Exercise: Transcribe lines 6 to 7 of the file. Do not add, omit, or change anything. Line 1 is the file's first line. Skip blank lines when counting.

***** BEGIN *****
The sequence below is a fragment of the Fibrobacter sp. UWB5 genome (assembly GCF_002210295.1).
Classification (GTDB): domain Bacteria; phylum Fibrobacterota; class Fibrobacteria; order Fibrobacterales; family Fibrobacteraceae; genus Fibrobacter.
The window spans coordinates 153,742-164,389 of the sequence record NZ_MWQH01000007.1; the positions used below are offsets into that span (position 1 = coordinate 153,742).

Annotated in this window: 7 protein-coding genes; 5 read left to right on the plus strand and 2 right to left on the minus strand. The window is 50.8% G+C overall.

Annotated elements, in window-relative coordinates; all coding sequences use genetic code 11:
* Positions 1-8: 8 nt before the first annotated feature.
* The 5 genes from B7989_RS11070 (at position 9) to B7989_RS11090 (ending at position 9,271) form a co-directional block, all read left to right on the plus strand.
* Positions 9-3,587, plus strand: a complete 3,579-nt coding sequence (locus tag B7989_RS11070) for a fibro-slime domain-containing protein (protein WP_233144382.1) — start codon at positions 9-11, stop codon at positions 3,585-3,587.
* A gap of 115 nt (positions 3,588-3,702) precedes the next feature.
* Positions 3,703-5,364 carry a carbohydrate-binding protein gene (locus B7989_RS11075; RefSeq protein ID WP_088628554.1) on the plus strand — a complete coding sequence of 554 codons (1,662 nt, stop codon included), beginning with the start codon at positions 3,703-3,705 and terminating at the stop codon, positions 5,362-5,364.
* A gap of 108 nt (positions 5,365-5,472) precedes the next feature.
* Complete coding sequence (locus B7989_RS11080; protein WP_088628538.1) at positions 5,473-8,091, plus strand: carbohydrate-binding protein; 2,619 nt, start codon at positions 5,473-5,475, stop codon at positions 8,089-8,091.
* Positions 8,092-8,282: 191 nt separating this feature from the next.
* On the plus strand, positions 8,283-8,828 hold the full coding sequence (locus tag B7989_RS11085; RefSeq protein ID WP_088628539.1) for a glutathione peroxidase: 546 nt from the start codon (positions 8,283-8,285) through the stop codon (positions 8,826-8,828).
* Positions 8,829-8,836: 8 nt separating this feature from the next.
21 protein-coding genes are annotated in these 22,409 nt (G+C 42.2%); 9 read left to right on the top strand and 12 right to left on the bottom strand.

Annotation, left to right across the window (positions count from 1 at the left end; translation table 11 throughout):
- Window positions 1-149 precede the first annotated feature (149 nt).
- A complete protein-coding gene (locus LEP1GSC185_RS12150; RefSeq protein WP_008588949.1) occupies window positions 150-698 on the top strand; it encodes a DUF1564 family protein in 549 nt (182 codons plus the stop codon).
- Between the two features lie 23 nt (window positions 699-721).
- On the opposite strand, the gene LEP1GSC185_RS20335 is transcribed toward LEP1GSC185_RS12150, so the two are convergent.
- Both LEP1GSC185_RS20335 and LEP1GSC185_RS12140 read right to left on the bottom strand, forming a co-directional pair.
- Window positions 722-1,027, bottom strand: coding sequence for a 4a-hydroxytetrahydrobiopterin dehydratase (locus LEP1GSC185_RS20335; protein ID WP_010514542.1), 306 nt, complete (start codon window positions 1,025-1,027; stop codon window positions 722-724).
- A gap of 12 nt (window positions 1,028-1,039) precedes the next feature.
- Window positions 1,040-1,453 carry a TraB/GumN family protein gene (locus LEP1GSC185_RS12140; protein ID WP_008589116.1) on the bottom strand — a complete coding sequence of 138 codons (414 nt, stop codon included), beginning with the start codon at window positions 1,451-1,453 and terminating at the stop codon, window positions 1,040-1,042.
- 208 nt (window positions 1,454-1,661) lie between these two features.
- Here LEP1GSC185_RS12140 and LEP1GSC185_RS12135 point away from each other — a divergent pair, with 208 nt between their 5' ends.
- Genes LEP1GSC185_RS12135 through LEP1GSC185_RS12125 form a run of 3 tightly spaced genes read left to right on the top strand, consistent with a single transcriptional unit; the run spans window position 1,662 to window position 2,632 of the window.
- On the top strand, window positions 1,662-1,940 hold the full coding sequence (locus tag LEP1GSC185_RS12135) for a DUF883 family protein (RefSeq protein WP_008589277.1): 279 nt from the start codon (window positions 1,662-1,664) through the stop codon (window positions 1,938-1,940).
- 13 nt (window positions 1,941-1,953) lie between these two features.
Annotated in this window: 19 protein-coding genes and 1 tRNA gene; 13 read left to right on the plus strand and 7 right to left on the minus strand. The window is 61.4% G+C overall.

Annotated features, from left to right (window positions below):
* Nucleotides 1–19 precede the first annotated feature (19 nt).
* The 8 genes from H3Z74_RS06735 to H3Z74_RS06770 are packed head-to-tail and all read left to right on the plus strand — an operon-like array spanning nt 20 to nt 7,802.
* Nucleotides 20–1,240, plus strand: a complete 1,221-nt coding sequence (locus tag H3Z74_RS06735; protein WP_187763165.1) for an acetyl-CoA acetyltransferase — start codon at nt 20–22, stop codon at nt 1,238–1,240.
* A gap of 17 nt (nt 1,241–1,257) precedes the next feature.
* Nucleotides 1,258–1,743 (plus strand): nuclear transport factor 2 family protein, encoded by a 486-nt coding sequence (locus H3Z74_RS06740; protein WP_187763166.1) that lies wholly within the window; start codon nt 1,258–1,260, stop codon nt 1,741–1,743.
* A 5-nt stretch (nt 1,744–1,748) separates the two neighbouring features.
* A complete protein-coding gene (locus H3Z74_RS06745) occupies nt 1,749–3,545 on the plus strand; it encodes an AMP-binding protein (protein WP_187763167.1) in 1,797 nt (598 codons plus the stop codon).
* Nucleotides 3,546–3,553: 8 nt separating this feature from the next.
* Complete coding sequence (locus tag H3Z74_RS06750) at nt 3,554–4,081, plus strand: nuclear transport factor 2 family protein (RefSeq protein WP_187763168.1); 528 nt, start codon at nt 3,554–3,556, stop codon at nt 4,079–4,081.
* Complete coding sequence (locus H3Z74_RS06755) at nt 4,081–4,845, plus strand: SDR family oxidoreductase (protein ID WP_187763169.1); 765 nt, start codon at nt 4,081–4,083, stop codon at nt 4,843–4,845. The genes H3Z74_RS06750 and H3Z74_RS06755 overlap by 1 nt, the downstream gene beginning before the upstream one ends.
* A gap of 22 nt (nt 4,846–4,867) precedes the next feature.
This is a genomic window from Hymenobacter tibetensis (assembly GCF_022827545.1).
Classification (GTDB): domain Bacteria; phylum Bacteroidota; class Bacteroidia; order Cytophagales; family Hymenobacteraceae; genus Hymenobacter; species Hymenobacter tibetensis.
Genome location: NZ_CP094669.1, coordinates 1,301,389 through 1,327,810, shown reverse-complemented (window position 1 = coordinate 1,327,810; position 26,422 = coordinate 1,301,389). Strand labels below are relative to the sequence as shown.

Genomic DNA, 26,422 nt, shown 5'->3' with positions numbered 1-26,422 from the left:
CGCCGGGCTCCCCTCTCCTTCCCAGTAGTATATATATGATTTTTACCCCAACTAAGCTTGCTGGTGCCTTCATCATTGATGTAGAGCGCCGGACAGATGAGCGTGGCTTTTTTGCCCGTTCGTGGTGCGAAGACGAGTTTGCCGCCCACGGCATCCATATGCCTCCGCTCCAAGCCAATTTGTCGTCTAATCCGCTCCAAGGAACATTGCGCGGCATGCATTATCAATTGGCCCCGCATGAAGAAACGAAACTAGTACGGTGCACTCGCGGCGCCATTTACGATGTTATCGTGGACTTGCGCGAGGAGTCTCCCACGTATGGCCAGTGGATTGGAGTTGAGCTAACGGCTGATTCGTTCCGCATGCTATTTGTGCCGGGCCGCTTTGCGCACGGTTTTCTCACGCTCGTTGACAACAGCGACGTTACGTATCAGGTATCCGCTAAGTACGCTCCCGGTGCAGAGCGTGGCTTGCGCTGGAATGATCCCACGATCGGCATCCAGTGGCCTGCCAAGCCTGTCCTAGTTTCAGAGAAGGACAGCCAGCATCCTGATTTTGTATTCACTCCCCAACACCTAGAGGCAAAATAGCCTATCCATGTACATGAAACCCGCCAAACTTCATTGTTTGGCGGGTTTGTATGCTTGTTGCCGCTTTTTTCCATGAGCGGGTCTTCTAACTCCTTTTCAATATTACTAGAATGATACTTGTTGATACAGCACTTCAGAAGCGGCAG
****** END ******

* Positions 1-8: 8 nt before the first annotated feature.
* The 5 genes from B7989_RS11070 (at position 9) to B7989_RS11090 (ending at position 9,271) form a co-directional block, all read left to right on the plus strand.